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8 Responses to Milan, Italy: older Roman Rite trumped by Ambrosian

  1. Thomas Cattoi says:

    Thank for posting, Fr. Zuhlsdorf. Priests in Milan can also use the Roman rite if they want
    (they all learn both in any case)

  2. Henry Edwards says:

    As I understand it, the Ambrosian Mass still offered (at least to some small extent) in Milan is the (much simplified) “new order” version of the historic Ambrosian rite — bearing essentially the same relation to the traditional Ambrosian Mass as the Novus Ordo to the traditional Roman rite.

    If so, it seems to me the main question side-stepped in the article is whether the traditional Ambrosian rite is authorized by SP under the same conditions as the traditional Roman rite.

  3. What about the older form of the Missale Ambrosianum? The reforms of the Ambrosian were very much in the same spirit of the Pauline reforms of the Roman Rite. The Archdiocese of Milan has good reason to be proud of their traditional Rite, so I see no reason why in those areas that use this Rite, wider use cannot be granted for it’s older form.

  4. Jeff Pinyan says:

    Fr. Z, can you or someone else describe the qualities of a coetus fidelium traditioni liturgicae antecedenti adhaerentium continenter exsistit? I’ve heard it said over and over again that this is not necessarily a group that has existed in the past, nor that is stable in its membership. But what are the characteristics? Can it be a group of 10 people who wants one TLM and then disbands, or does it imply a group that has “staying power”?

  5. Fr. Stephen says:

    Yes, Fr. Z, like Jeff Pinyan, I would very much like to hear a fuller discussion about the nature of the “coetus fidelium”. Does it have to be some kind of formal group, or just some people who would like to have TLM celebrated in the parish? Do we have to show someone that this or that bunch has been asking for it for a certain amount of time? Is it all right, now that it could be done, that a group of people might say to the pastor “Now that we hear it’s possible, we would like to have TLM 1962″? No one is knocking down my door about it, but since the motu proprio has been issued several people have said they are interested and hope I will have it here. Can they be the required “coetus fidelium”? I consider myself, by the way, to be part of the “coetus” and I am ready to celebrate TLM 1962 as soon, after September 14th, as my 4 very enthused adult men servers-to-be are trained and vetted.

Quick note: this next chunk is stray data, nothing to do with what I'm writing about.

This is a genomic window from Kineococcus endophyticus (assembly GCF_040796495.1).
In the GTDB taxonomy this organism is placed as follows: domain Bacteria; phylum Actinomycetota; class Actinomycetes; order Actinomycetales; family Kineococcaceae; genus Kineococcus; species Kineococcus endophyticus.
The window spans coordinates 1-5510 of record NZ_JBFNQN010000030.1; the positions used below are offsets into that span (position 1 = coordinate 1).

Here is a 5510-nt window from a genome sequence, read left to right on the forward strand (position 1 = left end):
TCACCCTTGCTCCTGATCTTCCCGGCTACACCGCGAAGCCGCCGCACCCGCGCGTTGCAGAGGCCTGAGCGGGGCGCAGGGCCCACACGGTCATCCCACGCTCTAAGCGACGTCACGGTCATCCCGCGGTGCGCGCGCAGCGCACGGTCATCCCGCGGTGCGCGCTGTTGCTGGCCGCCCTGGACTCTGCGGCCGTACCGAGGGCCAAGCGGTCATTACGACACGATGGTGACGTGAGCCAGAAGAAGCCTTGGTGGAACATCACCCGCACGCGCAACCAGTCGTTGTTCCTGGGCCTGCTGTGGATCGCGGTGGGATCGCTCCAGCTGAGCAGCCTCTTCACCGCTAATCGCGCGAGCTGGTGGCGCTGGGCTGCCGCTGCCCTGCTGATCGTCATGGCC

6. Peter Moscatelli says:

    Priests belonging to the Archdiocese of Milan (which covers most of the Lombardy region) may, I believe, not celebrate in the Roman rite. When parishes here are entrusted to orders belonging to the Roman rite, such as the franciscans, it is the Ambrosian rite that must be used. It could be be argued that the motu proprio, as general law, introduces the right to use the traditional roman liturgy in Ambrosian territory as well – leaving the traditional Ambrosian rite “forbidden”

  7. Federico says:

    Fr. Stephen and Jeff,

    coeti do not need to be organized in any way or in any formal manner (that would be a consociationes). Continenter is legitimately ambiguous vis-a-vis the past, but is clear that it does not need future existence. Certainly a group (but not necessarily the same members) in existence since 1972 or parish erection (whichever came later) would certainly suffice.

    Check out this analysys or this bit of Q/A on the motu proprio for a more detailed discussion of this question.

    Federico

  8. EJ says:

    I think it was an oversight of Summorum Pontificum not to free also the various Western rites still in existence. I attended Mass in the Cathedral in Milan following the new order of the Missale Ambrosianum in Italian- and the comment above is very true that it is far-removed from its classical form – is there any freedom at all for a priest of this archdiocese to celebrate according to the classical form? What a poverty it would be if this ancient missal is not given the same freedom as the 1962 roman missal.